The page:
Source: In: McManus, Michael L.; Liebhold, Andrew M., eds. Proceedings: Ecology, Survey and Management of Forest Insects; 2002 September 1-5; Krakow, Poland. Gen. Tech. Rep. NE-311. Newtown Square, PA: U.S. Dept. of Agriculture, Forest Service, Northeastern Research Station. 128-129.
Year: 2003
Beginning in 1996, populations of Ips typographus in the Friuli-Venezia Giulia region (NE Italy) have been monitored by using pheromone traps.
Author(s): F. Stergulc, M. Faccoli
Keywords: Ips typographus, monitoring, pheromone traps, damage forecast
Source: In: McManus, Michael L.; Liebhold, Andrew M., eds. Proceedings: Ecology, Survey and Management of Forest Insects; 2002 September 1-5; Krakow, Poland. Gen. Tech. Rep. NE-311. Newtown Square, PA: U.S. Dept. of Agriculture, Forest Service, Northeastern Research Station. 168-169.
Year: 2003
Industrial air pollution has been identified as one of the primary causes of severe damage to forests of central Europe in the past 30 to 40 years. The mountain forest ecosystems have been affected considerably, resulting in extensive areas of severely deteriorated forest stands (e.g., the Krusne…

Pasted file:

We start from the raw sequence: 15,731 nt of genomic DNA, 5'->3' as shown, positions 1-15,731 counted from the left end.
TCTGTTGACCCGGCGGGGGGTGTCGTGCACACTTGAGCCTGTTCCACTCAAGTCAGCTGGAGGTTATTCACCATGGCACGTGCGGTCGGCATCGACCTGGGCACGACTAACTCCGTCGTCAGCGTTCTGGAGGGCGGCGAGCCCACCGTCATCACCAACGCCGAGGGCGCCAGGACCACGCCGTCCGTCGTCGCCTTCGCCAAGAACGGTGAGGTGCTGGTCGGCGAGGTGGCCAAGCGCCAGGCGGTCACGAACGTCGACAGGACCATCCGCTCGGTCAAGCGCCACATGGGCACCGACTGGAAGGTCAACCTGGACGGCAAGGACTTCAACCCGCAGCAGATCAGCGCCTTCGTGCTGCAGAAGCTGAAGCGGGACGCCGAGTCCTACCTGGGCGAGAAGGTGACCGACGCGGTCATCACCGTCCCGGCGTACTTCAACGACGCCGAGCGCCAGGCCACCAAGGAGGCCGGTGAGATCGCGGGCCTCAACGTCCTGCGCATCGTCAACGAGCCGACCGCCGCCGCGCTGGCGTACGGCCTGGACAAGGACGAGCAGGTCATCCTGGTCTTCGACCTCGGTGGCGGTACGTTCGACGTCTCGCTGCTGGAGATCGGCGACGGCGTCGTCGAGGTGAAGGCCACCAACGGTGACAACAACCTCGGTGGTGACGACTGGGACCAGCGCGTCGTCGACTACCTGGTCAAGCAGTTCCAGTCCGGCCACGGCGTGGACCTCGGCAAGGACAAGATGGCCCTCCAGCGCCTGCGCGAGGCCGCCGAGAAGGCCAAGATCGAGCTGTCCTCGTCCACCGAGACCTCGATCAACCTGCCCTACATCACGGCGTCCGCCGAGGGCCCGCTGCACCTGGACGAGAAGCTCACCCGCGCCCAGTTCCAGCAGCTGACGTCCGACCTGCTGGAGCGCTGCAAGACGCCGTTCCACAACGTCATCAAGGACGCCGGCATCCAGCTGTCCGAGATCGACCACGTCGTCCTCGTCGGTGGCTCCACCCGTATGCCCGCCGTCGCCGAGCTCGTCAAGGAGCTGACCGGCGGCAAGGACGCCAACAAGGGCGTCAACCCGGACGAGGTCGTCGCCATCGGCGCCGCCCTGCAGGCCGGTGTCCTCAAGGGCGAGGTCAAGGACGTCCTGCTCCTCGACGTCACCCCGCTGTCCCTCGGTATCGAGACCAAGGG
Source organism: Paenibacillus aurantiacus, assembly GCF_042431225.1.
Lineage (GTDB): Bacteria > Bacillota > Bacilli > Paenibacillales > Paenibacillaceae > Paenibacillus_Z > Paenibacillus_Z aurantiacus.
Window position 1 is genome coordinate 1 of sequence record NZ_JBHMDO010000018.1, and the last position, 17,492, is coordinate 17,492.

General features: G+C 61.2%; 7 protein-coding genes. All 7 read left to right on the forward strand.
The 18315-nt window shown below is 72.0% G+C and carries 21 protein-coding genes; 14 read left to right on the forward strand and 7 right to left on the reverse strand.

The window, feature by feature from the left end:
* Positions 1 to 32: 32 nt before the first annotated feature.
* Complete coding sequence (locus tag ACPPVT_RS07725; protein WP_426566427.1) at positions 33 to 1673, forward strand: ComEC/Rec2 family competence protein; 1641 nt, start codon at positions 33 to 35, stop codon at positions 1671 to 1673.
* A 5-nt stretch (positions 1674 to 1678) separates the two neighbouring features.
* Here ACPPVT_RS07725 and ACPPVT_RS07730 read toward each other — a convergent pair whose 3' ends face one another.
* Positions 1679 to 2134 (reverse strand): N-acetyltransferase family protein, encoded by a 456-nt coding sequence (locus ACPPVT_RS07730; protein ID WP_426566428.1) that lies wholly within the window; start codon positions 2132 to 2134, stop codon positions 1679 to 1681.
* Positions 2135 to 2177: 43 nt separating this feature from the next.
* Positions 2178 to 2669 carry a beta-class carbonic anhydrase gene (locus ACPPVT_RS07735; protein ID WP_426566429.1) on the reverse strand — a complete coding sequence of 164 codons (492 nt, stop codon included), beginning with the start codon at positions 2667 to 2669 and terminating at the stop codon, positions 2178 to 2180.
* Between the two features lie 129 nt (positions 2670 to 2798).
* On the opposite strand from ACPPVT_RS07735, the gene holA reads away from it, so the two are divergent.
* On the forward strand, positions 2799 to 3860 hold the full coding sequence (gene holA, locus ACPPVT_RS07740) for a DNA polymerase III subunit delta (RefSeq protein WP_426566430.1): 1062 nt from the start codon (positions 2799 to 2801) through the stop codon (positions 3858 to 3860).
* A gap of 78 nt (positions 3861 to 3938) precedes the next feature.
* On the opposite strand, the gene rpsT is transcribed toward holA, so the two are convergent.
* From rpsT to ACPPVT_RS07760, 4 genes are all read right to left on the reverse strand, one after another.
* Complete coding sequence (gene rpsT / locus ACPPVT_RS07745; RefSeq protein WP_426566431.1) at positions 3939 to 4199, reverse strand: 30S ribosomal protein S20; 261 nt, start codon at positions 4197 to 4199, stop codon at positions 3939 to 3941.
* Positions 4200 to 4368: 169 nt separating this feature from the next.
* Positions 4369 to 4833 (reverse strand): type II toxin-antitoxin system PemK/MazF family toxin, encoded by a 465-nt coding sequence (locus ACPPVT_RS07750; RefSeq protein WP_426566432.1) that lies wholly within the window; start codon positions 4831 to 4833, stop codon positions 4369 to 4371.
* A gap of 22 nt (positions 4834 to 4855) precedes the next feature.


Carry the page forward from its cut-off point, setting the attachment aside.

Author(s): Andrzej Bytnerowicz, Michael J. Arbaugh, Susan L. Schilling
Keywords: effects on forests, monitoring, nitrogen deposition, ozone, sulfur dioxide
Source: Gen. Tech. Rep. PSW-GTR-166. Albany, CA: U.S. Department of Agriculture, Forest Service, Pacific Southwest Research Station. 332 p
Year: 1998
The Western United States has a rich heritage of biological diversity within the wilderness areas. To access human disturbances compared to human-undisturbed sites, the tool of “benchmarking” is used, where sites are compared over time. The resulting data and photographic records are the basis of…
Author(s): Charles G. Johnson
Keywords: wilderness, diversity, monitoring, techniques, photography, human impacts
Source: In: McCool, Stephen F.; Cole, David N.; Borrie, William T.; O’Loughlin, Jennifer, comps. 2000. Wilderness science in a time of change conference—Volume 3: Wilderness as a place for scientific inquiry; 1999 May 23–27; Missoula, MT. Proceedings RMRS-P-15-VOL-3. Ogden, UT: U.S. Department of Agriculture, Forest Service, Rocky Mountain Research Station. p. 82-83
Year: 2000
The exponential growth of recreation and tourism or ecotourism activities is affecting ecological processes in protected areas of Chile. In order to protect protected areas integrity, all projects inside their boundaries must pass through the Environmental Impact Assessment (EIA). The purpose of…